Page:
The Ascetic Witness In Race Relations

Metaphors for Life

Using the Ascetic Witness metaphor to integrate cultural and theological conversations.

Dear JB and the rest of my amazing team,

            Thanks again for the space you all hold for me. As an Enneagram 9, I need tons of time to process, and I have tons to say, it just doesn’t all come to me in the moment!! It’s a source of never-ending frustration for me, but thanks for your patience. Getting my thoughts out “in the moment” is something I’m working on.  JB, I often get frustrated because I think our dialogues about race and its relation to Christianity are profound and God-orchestrated, but we never have enough time to truly dialogue in my opinion. So I wrote this as a way of redeeming the time—you all can take a look at this at your convenience. I would like to lay out some of my thoughts on using the Ascetic Witness as metaphor when I am entering into emotionally charged conversations such as the ones about race in America. First, we have to remember that no metaphor is perfect. I seek to use the Ascetic Witness not to disengage, but to be able to manage my emotions so that they are helpful and not harmful. Second, I would like to discuss how I believe emotional asceticism may be beneficial when I am engaging with you all as peers.

Emotional Asceticism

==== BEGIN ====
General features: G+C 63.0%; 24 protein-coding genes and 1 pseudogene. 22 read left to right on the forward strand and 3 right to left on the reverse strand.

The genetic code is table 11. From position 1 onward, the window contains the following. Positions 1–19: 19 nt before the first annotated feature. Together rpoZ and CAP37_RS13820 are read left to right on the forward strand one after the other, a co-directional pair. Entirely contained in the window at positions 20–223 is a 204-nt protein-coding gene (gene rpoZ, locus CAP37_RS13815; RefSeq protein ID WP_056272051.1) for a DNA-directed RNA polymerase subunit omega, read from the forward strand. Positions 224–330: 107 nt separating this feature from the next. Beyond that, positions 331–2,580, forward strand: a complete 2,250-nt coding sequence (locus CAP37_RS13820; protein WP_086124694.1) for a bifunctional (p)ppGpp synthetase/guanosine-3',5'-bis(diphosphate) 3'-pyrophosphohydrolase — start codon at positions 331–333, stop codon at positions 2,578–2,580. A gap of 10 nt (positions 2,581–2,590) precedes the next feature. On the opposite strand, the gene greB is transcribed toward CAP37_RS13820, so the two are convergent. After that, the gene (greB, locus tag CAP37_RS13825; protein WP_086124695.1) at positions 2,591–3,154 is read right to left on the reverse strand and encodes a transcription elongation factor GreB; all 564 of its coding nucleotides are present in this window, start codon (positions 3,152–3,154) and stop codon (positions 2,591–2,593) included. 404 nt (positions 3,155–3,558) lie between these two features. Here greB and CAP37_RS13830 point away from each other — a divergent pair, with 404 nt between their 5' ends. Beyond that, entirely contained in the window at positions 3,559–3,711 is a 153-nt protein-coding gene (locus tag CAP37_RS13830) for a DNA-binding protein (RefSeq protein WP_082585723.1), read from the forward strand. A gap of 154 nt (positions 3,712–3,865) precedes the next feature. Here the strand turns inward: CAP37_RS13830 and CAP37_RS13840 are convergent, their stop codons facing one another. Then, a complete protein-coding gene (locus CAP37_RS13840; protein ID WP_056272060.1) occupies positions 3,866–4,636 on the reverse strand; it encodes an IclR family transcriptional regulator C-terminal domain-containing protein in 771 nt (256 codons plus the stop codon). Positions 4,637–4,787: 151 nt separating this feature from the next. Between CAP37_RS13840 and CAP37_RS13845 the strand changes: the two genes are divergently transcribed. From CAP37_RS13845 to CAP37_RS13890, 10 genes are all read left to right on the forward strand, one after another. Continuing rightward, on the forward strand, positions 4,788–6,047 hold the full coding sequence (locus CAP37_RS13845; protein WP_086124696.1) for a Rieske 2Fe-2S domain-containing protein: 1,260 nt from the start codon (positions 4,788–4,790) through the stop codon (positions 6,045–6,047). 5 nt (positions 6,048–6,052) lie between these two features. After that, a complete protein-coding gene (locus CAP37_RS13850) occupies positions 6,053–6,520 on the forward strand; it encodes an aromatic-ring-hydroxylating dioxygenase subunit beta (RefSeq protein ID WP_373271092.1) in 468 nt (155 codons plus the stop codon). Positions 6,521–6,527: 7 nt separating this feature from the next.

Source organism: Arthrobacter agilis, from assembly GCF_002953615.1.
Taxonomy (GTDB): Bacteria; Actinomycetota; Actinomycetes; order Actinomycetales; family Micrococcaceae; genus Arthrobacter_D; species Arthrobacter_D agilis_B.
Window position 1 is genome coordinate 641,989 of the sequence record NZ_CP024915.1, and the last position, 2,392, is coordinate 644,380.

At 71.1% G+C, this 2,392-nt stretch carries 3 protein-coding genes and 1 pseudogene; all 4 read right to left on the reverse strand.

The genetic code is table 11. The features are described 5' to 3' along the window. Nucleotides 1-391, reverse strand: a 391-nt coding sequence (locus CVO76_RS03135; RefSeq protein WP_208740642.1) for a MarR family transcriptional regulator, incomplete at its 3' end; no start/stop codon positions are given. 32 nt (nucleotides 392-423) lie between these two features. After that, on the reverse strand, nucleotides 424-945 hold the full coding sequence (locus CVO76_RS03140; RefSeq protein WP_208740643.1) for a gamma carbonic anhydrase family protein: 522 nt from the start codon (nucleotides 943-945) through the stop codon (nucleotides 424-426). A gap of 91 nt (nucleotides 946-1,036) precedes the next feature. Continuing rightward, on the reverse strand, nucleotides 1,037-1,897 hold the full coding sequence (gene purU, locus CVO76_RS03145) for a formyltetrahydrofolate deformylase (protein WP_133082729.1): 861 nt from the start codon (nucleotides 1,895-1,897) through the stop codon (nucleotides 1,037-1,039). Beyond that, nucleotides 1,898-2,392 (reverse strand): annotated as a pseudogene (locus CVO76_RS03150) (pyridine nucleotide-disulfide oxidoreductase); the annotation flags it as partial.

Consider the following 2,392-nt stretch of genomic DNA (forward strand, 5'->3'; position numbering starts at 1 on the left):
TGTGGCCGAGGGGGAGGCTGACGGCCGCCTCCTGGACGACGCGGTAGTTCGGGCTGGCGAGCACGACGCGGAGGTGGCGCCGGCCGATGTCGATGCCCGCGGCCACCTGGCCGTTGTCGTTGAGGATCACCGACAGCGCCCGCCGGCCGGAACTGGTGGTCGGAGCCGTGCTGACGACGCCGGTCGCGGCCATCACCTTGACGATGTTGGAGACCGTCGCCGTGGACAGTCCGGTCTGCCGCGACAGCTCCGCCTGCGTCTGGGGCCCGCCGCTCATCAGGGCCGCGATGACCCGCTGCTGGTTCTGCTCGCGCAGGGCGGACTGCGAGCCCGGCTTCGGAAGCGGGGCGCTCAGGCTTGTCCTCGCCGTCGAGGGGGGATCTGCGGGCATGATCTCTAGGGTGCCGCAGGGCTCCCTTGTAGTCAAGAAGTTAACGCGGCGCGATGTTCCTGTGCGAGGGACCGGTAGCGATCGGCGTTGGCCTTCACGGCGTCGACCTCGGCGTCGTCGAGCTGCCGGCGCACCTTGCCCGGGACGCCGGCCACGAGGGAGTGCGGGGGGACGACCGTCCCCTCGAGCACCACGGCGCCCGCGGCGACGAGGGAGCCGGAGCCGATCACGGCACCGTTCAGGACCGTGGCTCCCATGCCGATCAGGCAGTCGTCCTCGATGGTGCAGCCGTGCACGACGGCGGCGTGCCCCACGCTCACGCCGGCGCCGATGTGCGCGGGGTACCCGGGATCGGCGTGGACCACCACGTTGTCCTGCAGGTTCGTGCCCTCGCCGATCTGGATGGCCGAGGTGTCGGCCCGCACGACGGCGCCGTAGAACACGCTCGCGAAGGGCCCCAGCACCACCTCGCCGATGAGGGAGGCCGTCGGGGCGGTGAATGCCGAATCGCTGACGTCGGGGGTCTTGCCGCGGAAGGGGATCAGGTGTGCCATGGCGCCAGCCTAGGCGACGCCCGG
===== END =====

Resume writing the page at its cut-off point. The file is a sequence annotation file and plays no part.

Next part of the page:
Asceticism (askesis, askein), taken in its literal signification, means a polishing, a smoothing or refining. The Greeks used the word to designate the exercises of the athletes, whereby the powers dormant in the body were developed and the body itself was trained to its full natural beauty.[1] – So in emotional asceticism, I want to polish, smooth and refine my emotions and my arguments about America’s racial struggles. I also want to unlock the thoughts and feelings which have been dormant in my heart, develop them, and allow my heart to be trained to its full natural beauty. In Pastoral Counseling: The Basics, James Ditte describes the Ascetic Witness in this way: This role requires the stringent discipline of self-renunciation and a surrendering of the ego. Not problem-solving, but attention to feelings, unconditional regard, and a gracious nonchalance are some of the marks of the counselor as ascetic witness.[2] Again, for JB, JW, CC, and MF, I am certainly not trying to “fix” any guilt or grief that you may feel. While I do feel that forgiveness should ultimately be our aim, I understand that justice should be integrated with mercy.  In fact, I believe that the cross is the greatest picture of justice being combined with mercy that we have as human beings. JW, you just shared (7/6/21, 16:45:53 PM, EST) something with me about your father, and his commentary about Latinx Americans. I am truly sorry. I don’t grieve FOR you, rather I grieve with you, and I am a witness to your grief. I too, have a similar story with my father.  Years ago (I just remembered this JW, as we talked), after I had been married to my half-Taiwanese bride, I remember my father making derogatory noises that were supposed to mimick Chinese words and tones.  My younger brother began to follow suit. The immaturity, irresponsibility, and racial implications of this still make me angry today!! As JW stated similarly with the Puerto-Rican side of his family, my Asian & Euro American in-laws have held me down and held more space for me than my African American family members have. It’s only in very recent times that my African-American family has begun to truly hold space for me.  But this has come after years of my taking the initiative, and modeling forgiveness, again, and again. I have deep compassion and love for both Chinese and Japanese people in addition to Africans and all who are a part of the African Diaspora. It all began with a prophetic dream: Back in 2000, the summer before my junior year in high school, my pastor’s wife had a dream that a friend and I were tasked with pulling people from different cultures out of pits. We built the structures for each cultural group, but when we got to Asia, it proved to be enormously difficult to build the structure, because this pit was filled with water. But we eventually got them out.